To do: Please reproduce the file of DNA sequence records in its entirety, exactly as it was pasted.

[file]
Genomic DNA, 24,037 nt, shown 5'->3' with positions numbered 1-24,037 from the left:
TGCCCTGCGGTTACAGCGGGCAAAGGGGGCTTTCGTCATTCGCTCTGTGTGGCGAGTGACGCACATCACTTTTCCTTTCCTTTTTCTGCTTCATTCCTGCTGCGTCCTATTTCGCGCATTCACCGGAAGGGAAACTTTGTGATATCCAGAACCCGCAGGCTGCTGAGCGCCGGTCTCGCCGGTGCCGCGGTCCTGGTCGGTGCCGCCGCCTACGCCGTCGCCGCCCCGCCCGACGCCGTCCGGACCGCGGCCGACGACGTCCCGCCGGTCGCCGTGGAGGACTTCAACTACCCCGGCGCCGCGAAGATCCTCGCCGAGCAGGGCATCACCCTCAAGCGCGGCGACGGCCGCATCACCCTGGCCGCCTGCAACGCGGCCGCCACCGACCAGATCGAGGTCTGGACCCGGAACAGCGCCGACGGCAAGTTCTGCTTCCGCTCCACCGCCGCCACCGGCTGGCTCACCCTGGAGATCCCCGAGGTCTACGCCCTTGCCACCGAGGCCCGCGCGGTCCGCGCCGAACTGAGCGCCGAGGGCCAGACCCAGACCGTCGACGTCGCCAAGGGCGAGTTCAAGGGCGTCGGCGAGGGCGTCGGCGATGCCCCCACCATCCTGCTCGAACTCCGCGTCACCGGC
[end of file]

Genomic DNA, 24,037 nt, shown 5'->3' with positions numbered 1-24,037 from the left:
TGCCCTGCGGTTACAGCGGGCAAAGGGGGCTTTCGTCATTCGCTCTGTGTGGCGAGTGACGCACATCACTTTTCCTTTCCTTTTTCTGCTTCATTCCTGCTGCGTCCTATTTCGCGCATTCACCGGAAGGGAAACTTTGTGATATCCAGAACCCGCAGGCTGCTGAGCGCCGGTCTCGCCGGTGCCGCGGTCCTGGTCGGTGCCGCCGCCTACGCCGTCGCCGCCCCGCCCGACGCCGTCCGGACCGCGGCCGACGACGTCCCGCCGGTCGCCGTGGAGGACTTCAACTACCCCGGCGCCGCGAAGATCCTCGCCGAGCAGGGCATCACCCTCAAGCGCGGCGACGGCCGCATCACCCTGGCCGCCTGCAACGCGGCCGCCACCGACCAGATCGAGGTCTGGACCCGGAACAGCGCCGACGGCAAGTTCTGCTTCCGCTCCACCGCCGCCACCGGCTGGCTCACCCTGGAGATCCCCGAGGTCTACGCCCTTGCCACCGAGGCCCGCGCGGTCCGCGCCGAACTGAGCGCCGAGGGCCAGACCCAGACCGTCGACGTCGCCAAGGGCGAGTTCAAGGGCGTCGGCGAGGGCGTCGGCGATGCCCCCACCATCCTGCTCGAACTCCGCGTCACCGGC